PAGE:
How does a performer move beyond the constraints of his or her own physical habits and armor to successfully embody a character? One of the most powerful tools available to assist in this journey of transformation is the Neutral Mask. Devised in the 1920s by Jacques Copeau, director of the famed Theatre du Vieux Colombier in Paris, the mask captures the essential human, free of personal history.
The Neutral Mask covers the entire face – one does not speak under the mask. It helps the actor emphasize the use of the body, without his or her own inherited mask of origin, and de-emphasizes the spoken word as a means of communication. Under this mask, one rediscovers the state of innocence, naivete and vulnerability of the child. It is a return journey, arriving at one’s own state of discovery, free of learned and inherited psychology. With this miraculous and deep process, our daily armor melts away and a kind of rebirth ensues.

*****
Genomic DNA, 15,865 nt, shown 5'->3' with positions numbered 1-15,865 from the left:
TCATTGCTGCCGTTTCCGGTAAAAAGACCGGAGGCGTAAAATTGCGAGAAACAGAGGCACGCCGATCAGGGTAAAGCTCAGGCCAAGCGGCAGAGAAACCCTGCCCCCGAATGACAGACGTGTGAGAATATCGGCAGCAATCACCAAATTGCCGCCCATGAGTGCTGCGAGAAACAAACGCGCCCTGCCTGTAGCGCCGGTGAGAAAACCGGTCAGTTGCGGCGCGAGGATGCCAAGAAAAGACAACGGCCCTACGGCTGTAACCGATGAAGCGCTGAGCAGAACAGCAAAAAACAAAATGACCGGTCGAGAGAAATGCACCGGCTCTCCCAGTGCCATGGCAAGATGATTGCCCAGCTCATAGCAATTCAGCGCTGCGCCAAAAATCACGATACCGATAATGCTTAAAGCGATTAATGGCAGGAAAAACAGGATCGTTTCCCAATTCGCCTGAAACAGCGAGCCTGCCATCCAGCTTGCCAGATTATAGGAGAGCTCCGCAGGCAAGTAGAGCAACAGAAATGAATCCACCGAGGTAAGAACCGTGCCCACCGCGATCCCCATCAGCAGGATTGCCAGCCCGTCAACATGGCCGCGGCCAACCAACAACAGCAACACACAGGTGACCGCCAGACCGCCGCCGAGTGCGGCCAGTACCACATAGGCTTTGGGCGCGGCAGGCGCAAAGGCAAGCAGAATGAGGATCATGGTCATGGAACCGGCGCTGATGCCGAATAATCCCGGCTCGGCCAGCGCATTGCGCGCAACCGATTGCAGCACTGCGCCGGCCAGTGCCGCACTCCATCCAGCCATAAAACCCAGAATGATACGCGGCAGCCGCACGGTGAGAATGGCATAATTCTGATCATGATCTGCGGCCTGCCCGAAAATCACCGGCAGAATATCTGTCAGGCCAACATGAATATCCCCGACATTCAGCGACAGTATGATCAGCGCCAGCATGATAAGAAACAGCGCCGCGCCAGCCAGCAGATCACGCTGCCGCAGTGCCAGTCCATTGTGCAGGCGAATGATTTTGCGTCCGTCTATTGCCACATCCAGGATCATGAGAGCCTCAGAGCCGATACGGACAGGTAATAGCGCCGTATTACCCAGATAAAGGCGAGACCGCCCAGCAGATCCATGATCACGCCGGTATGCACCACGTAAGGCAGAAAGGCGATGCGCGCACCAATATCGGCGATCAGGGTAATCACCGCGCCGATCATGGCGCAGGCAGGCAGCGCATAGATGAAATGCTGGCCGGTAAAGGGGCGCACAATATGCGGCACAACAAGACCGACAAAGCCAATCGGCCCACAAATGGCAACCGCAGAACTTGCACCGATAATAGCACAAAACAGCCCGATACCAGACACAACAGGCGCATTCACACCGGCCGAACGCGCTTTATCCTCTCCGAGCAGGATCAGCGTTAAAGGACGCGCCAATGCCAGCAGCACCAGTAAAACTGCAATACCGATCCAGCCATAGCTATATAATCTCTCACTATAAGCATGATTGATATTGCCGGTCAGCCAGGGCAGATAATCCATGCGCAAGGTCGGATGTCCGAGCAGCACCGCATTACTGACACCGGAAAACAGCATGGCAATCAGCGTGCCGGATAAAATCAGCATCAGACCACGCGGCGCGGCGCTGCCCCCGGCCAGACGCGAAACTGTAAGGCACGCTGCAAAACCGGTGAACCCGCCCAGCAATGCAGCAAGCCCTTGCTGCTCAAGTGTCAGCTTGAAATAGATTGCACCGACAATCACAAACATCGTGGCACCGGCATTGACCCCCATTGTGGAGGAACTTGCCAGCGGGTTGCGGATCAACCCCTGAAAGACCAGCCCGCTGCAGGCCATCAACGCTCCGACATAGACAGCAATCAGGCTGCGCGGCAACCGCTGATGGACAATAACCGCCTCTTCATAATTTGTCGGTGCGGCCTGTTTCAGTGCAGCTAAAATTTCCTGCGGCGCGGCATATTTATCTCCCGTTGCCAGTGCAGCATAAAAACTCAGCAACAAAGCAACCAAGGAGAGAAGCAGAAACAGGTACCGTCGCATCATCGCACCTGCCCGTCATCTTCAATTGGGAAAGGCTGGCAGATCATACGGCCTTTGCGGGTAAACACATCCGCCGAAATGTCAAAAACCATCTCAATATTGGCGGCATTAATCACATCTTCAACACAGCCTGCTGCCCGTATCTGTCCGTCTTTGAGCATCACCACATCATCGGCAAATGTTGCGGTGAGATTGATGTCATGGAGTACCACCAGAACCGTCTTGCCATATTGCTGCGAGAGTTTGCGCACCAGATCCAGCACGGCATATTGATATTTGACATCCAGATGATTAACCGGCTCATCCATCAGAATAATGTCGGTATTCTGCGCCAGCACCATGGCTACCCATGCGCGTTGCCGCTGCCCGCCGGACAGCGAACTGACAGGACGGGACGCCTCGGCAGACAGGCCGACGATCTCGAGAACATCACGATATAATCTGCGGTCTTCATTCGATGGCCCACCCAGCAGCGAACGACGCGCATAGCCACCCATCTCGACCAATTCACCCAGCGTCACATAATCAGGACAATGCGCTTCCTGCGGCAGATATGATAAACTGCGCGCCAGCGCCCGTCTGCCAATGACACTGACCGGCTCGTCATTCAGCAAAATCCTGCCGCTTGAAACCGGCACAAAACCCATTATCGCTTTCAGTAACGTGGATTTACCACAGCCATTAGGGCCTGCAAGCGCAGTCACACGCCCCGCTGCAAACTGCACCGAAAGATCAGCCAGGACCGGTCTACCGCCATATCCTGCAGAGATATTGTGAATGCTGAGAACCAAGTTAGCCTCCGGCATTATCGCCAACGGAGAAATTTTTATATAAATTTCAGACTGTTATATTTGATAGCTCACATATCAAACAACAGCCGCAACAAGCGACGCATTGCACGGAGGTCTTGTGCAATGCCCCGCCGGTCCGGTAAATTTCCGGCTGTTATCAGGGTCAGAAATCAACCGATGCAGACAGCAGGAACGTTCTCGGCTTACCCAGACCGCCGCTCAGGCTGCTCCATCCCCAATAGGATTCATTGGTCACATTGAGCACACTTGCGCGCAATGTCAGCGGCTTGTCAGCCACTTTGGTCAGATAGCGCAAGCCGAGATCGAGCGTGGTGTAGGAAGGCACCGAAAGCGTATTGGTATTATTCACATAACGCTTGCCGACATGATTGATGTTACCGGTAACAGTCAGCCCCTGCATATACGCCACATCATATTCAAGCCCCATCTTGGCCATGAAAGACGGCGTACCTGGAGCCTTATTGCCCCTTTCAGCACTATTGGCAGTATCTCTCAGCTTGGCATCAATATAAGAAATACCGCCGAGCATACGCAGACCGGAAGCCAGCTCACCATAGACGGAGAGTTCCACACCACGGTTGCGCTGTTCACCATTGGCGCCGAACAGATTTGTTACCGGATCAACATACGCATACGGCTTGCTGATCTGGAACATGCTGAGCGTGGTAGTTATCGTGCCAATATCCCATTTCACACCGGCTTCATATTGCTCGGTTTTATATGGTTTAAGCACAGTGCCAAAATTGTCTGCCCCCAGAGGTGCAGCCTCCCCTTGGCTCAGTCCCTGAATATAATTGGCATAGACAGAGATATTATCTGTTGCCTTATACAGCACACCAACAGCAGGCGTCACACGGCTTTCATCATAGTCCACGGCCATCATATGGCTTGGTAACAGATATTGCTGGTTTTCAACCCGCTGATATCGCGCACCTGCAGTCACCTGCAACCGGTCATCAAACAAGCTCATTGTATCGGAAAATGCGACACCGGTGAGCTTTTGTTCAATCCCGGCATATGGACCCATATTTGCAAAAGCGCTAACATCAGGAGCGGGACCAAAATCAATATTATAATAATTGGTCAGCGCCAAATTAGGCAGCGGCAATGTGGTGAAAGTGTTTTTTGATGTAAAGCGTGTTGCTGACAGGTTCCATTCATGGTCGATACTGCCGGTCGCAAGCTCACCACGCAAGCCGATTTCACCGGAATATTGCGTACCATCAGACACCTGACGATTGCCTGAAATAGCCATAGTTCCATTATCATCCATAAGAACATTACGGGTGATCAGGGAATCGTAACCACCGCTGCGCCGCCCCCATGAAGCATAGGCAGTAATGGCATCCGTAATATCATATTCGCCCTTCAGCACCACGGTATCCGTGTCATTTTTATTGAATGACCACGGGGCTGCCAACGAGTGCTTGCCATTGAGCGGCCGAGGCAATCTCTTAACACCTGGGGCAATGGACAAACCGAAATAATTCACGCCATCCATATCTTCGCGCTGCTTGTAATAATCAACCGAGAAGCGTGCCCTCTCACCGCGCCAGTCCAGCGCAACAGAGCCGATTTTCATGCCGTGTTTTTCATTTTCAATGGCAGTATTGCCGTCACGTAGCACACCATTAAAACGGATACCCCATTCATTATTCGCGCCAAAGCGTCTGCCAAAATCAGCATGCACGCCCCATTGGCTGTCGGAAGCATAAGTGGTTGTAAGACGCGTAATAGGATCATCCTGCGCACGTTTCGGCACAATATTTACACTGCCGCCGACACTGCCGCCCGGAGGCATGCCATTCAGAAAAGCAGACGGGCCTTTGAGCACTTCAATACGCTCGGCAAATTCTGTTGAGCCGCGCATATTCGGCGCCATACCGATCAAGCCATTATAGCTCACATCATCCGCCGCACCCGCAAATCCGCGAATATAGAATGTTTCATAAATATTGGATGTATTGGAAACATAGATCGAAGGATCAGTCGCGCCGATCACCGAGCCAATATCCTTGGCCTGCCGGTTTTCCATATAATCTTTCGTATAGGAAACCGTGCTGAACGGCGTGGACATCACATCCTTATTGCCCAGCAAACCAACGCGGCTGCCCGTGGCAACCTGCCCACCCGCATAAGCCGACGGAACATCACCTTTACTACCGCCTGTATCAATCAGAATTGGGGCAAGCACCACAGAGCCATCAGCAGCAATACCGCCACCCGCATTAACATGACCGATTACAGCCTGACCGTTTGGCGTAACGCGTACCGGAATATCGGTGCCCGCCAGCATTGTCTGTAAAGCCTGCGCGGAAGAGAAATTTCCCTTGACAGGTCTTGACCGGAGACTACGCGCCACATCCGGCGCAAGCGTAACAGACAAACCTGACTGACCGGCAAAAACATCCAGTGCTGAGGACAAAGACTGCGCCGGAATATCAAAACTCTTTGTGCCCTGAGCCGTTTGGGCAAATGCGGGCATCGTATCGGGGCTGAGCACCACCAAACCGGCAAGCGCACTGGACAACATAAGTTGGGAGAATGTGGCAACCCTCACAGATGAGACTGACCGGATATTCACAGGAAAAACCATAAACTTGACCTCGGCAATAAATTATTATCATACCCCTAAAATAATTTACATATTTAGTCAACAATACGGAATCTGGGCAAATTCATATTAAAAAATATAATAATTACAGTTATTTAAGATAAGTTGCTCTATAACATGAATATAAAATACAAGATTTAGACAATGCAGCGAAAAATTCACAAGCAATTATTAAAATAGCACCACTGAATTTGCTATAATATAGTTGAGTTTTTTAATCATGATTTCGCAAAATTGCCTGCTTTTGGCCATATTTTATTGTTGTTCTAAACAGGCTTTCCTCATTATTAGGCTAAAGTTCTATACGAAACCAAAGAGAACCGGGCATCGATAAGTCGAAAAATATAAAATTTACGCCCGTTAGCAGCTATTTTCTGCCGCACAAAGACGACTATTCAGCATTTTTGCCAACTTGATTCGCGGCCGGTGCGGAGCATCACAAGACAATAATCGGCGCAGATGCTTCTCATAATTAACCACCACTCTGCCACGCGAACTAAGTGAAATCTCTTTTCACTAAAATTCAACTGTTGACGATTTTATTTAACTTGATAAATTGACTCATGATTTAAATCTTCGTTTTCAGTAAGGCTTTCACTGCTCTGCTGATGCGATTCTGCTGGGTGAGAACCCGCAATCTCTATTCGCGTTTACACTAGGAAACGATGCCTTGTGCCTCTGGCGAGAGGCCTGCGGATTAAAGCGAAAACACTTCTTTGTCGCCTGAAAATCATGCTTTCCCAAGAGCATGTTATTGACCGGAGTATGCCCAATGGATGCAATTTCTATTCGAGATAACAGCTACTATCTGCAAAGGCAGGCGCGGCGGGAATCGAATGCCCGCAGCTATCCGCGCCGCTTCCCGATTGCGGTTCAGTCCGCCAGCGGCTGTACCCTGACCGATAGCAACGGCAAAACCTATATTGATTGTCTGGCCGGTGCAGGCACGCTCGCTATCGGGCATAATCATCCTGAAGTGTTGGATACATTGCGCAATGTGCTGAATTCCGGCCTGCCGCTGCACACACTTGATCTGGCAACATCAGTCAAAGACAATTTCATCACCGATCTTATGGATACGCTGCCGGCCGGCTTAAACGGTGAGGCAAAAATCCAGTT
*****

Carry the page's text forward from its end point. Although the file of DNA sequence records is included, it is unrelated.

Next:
The mask below is a copy of a prehistoric stone mask discovered in the Pacific Northwest. Here one can see the dawning of awareness and wonder, and a consciousness that is directed out into the world, not engaged in introspection. (A version of the modern Neutral Mask is pictured in the post entitled “Supporting the Mask.” Another can be seen in the hand of Jacques Lecoq on the About Page.)
Each performer is a complex and unique individual, physically and psychologically stamped with personal experience, whether by nature or nurture. The Neutral Mask illuminates these unique characteristics of our personality and then enables – and ennobles – us to harness them as tools of creativity and imagination. Although this is a private and personal journey of self-examination and self-expression, Neutral Mask work takes place in the presence of others who are also seeking this “way” to become more versatile, free, expressive and flexible performers. In my teaching, I like to introduce Neutral Mask as a means “to rid yourself of yourself… to find yourself.”